Why does Jerusalem rank as Israel's poorest city?

The common denominator among the country’s poorest communities was the high proportion of Arab, Beduin or haredi residents.

By
November 21, 2016 06:42
1 minute read.
Jerusalem Gateway project

THE Jerusalem Gateway project. (photo credit: JERUSALEM MUNICIPALITY)

 
X

Dear Reader,
As you can imagine, more people are reading The Jerusalem Post than ever before. Nevertheless, traditional business models are no longer sustainable and high-quality publications, like ours, are being forced to look for new ways to keep going. Unlike many other news organizations, we have not put up a paywall. We want to keep our journalism open and accessible and be able to keep providing you with news and analysis from the frontlines of Israel, the Middle East and the Jewish World.

As one of our loyal readers, we ask you to be our partner.

For $5 a month you will receive access to the following:

  • A user experience almost completely free of ads
  • Access to our Premium Section
  • Content from the award-winning Jerusalem Report and our monthly magazine to learn Hebrew - Ivrit
  • A brand new ePaper featuring the daily newspaper as it appears in print in Israel

Help us grow and continue telling Israel’s story to the world.

Thank you,

Ronit Hasin-Hochman, CEO, Jerusalem Post Group
Yaakov Katz, Editor-in-Chief

UPGRADE YOUR JPOST EXPERIENCE FOR 5$ PER MONTH Show me later

A Central Bureau of Statics report has once again ranked Jerusalem the country’s poorest large city. But the municipal officials are optimistic that several initiatives, including the hi-speed rail to Tel Aviv due in 2018 and a sprawling business district being built at the western entrance to the capital, will revitalize its long-foundering economy.

The report, published late last week, ranks the socioeconomic conditions of 255 communities in the country on a scale of one to 10, with 10 being best. Of the 255 municipalities polled, 201 were municipalities and 54 were regional councils.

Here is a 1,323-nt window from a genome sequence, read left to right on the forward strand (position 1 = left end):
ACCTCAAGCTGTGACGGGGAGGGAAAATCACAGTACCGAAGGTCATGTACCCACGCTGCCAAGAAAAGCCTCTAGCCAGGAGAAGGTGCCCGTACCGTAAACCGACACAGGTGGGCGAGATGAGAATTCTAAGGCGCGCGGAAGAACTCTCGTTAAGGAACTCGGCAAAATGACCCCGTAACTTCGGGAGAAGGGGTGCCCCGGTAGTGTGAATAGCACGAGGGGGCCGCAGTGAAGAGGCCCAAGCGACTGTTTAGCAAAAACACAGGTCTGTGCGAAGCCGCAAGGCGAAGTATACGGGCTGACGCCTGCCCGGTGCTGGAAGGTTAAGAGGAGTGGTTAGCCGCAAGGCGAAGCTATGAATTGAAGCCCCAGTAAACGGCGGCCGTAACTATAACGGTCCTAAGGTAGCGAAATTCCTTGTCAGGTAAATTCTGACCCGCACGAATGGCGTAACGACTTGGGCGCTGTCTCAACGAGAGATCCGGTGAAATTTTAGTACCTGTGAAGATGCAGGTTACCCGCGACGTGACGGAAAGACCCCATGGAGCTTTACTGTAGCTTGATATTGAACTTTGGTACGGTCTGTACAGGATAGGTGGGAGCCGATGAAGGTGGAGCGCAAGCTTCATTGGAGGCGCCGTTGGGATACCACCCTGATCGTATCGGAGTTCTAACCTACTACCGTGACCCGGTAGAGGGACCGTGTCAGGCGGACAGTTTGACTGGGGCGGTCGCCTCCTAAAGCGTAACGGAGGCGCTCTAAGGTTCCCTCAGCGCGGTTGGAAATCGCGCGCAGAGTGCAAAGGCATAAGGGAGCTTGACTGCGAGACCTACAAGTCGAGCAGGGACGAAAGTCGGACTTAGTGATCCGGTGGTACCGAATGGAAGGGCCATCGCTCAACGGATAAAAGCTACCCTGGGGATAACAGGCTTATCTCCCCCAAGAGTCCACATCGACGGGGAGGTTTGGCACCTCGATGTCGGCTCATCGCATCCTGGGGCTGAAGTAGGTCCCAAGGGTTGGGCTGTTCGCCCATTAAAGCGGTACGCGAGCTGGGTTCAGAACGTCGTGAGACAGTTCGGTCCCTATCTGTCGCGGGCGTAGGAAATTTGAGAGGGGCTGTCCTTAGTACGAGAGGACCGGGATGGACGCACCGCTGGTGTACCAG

Among cities with populations of at least 200,000, Jerusalem – which has roughly 828,000 residents and the nation’s highest concentrations of Arab and haredi residents – came in last, with a ranking of four.

The coastal city of Ashdod, which has a population of 216,000, came in second to last with a score of five.

Haifa, population 272,000, received a ranking of eight, edging out Tel Aviv, which received a seven amid its population of roughly 417,000 residents.

The common denominator among the country’s poorest communities – including el-Kasom, Shaqib el-Salam, Lakiya, Naveh Midbar, Tel as-Sabi, Betar Illit, Modi’in Illit, Hura, Rahat, Kuseifa and Ar’arat an-Naqab – was the high proportion of Arab, Beduin or haredi residents.

Petah Tikva, with a population of 218,000, and Rishon Lezion, with 237,000 residents, were ranked the most prosperous large cities with scores of seven, largely due to their growing proportions of young, educated residents.

The top-rated municipalities were Savyon and Kfar Shmaryahu, which both received rankings of 10. Har Adar, Ramat Hasharon, Shoham, Kfar Vradim, Meitar, Lehavim and Kochav Yair were all rated nine.

According to Jerusalem Mayor Nir Barkat, with an investment of NIS 1.4 billion, the Jerusalem Gateway Project will become the most prominent business district in the country, creating an estimated 40,000 jobs.

It will include 24 buildings spread out over 21.1 hectares (52 acres) near the central bus station, including 14 skyscrapers of at least 24 floors each and nine buildings with 36 floors.

Join Jerusalem Post Premium Plus now for just $5 and upgrade your experience with an ads-free website and exclusive content. Click here>>

Related Content

July 20, 2019
Host-country Israel defeats Ireland in Women’s European Lacrosse Championship

By ZACHARY KEYSER

Cookie Settings